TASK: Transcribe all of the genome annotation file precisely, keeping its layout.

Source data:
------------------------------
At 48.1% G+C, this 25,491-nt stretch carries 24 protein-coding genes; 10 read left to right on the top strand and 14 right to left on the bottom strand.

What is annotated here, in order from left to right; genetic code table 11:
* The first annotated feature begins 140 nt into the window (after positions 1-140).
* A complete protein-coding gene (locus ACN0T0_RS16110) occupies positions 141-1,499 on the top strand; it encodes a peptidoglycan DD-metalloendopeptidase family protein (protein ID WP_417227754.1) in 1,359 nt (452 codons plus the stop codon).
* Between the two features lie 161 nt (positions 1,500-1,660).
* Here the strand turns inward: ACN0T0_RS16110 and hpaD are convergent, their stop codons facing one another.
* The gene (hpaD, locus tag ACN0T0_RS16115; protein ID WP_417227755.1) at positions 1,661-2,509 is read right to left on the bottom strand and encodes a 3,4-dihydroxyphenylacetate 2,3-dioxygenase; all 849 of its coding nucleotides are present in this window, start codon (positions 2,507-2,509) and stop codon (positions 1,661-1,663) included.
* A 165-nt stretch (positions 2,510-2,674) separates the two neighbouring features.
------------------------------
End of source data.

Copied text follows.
At 48.1% G+C, this 25,491-nt stretch carries 24 protein-coding genes; 10 read left to right on the top strand and 14 right to left on the bottom strand.

What is annotated here, in order from left to right; genetic code table 11:
* The first annotated feature begins 140 nt into the window (after positions 1-140).
* A complete protein-coding gene (locus ACN0T0_RS16110) occupies positions 141-1,499 on the top strand; it encodes a peptidoglycan DD-metalloendopeptidase family protein (protein ID WP_417227754.1) in 1,359 nt (452 codons plus the stop codon).
* Between the two features lie 161 nt (positions 1,500-1,660).
* Here the strand turns inward: ACN0T0_RS16110 and hpaD are convergent, their stop codons facing one another.
* The gene (hpaD, locus tag ACN0T0_RS16115; protein ID WP_417227755.1) at positions 1,661-2,509 is read right to left on the bottom strand and encodes a 3,4-dihydroxyphenylacetate 2,3-dioxygenase; all 849 of its coding nucleotides are present in this window, start codon (positions 2,507-2,509) and stop codon (positions 1,661-1,663) included.
* A 165-nt stretch (positions 2,510-2,674) separates the two neighbouring features.